American, the New Ethnic
This is all about flavor delivery. Immigration has come to the plate, and we are now defining a new Global Flavor Curve. Part comfort, part creativity, the latest flavors are coming from the great American melting pot. So, it’s about grandma’s food, but the recipes may be written in Japanese. American food is distinctive in its lack of identity outside of the hamburger—until, that is, you mix in our heritage. This is the year we’ll do it in a big way. The presentation of food, the flavor, and the experimentation is coming into its own in 2010.
It’s really a redefinition of ‘ethnic’ to take it beyond even traditional thinking. Flavors from Africa and Japan and Asia are joining with Mexican and Italian as top-of-mind choices—‘Let’s go out for Thai’ is as common in many American cities as ‘I’m craving Mexican.’ And, the menu in that Thai restaurant may well offer a side of French fries.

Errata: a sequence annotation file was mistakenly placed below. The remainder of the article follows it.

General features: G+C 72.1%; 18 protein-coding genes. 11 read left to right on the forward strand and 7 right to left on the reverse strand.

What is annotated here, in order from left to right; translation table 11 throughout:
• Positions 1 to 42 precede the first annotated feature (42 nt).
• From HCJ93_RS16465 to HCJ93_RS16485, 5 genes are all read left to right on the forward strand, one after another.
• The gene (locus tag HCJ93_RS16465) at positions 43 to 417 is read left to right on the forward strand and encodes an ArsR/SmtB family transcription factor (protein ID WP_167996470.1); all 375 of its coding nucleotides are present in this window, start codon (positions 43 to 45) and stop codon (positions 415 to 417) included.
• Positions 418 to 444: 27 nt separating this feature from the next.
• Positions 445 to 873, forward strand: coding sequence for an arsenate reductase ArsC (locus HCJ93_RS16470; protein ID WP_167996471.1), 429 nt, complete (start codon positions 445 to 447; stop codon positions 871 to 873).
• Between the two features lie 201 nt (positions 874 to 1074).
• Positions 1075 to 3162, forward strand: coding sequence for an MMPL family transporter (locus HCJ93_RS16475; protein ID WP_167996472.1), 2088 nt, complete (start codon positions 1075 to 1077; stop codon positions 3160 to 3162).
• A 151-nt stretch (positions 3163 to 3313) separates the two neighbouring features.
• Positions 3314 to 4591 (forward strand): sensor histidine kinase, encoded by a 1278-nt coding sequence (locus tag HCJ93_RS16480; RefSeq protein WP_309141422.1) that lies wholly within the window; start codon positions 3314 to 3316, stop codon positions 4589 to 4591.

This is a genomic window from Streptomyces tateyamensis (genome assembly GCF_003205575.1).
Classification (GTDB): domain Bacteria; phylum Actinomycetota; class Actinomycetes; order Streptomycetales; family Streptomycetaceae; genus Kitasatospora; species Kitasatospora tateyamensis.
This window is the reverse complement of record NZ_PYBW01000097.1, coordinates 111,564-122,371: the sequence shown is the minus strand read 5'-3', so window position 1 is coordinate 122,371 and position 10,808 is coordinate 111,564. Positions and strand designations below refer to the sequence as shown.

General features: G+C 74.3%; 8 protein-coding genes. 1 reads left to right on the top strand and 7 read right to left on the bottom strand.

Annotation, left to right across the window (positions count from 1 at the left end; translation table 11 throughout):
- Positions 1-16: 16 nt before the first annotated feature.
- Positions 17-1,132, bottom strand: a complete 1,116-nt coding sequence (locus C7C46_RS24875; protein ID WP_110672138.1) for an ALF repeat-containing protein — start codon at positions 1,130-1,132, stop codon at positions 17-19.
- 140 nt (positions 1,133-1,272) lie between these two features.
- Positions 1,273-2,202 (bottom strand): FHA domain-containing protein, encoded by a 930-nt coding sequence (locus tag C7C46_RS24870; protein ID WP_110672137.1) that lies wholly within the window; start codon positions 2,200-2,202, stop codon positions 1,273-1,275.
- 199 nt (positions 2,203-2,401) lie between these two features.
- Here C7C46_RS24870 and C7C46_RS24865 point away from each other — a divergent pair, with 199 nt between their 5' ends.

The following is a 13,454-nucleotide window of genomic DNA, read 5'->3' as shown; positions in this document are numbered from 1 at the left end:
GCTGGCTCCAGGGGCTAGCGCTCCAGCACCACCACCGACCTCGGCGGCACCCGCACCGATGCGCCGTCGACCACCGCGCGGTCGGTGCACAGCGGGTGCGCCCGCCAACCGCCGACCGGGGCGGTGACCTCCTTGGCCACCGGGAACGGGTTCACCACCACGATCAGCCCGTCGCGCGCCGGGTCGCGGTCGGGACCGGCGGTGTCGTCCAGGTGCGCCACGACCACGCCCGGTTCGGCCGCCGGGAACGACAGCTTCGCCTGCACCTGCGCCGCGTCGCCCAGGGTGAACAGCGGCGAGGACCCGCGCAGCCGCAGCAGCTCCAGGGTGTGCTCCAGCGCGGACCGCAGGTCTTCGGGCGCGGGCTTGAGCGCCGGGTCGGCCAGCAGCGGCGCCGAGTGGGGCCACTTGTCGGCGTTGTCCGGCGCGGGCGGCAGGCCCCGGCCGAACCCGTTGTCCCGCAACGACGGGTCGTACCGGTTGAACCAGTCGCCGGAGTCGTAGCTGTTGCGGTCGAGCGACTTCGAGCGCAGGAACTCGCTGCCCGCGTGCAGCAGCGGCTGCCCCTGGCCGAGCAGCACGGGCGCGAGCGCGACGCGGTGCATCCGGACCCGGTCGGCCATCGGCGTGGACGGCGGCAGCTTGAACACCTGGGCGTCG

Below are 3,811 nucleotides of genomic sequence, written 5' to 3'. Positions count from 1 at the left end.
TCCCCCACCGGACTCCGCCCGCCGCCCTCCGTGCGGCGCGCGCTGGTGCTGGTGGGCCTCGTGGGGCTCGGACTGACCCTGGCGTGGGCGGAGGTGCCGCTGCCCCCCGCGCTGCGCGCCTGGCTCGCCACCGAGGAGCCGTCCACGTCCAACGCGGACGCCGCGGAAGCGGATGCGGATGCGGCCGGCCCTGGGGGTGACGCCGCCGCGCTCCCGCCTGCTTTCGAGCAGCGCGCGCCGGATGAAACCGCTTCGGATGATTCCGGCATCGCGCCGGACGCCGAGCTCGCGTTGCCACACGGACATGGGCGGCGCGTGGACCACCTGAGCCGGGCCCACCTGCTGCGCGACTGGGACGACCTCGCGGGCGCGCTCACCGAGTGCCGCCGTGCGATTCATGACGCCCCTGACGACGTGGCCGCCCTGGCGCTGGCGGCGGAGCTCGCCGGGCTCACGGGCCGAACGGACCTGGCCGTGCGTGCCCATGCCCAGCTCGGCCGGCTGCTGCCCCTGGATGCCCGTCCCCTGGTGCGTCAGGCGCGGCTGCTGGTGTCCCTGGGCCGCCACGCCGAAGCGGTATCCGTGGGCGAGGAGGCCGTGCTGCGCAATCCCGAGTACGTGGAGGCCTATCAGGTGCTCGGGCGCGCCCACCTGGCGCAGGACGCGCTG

It’s not just about restaurants, of course. The true American ethnic is a merging of flavors at home. We’re taking those old recipes, and we’re applying our own cooking knowledge and available spices to make them ‘original’ all over again. We’re pairing things differently, too—a little from this country, a little from that, and we have a new flavor and texture combination that is distinctly American. It’s a great time to be a spice.
Yes, some of these recipes and this experimentation means we are spending more time in the kitchen, but we’ve decided as a country to make that part of what defines us—cooking is part of our relaxation, our sense of accomplishment, and our social engagement.
For evidence, read:
The Humble Hamburger Getting a More Authentic Ethnic Makeover
Staten Island Restaurant Features Cooking by Italian Grannies
More Latin-Inspired Flavors Coming Your Way
Latino Waves, Part 2
Korean Food Moving Into the Mainstream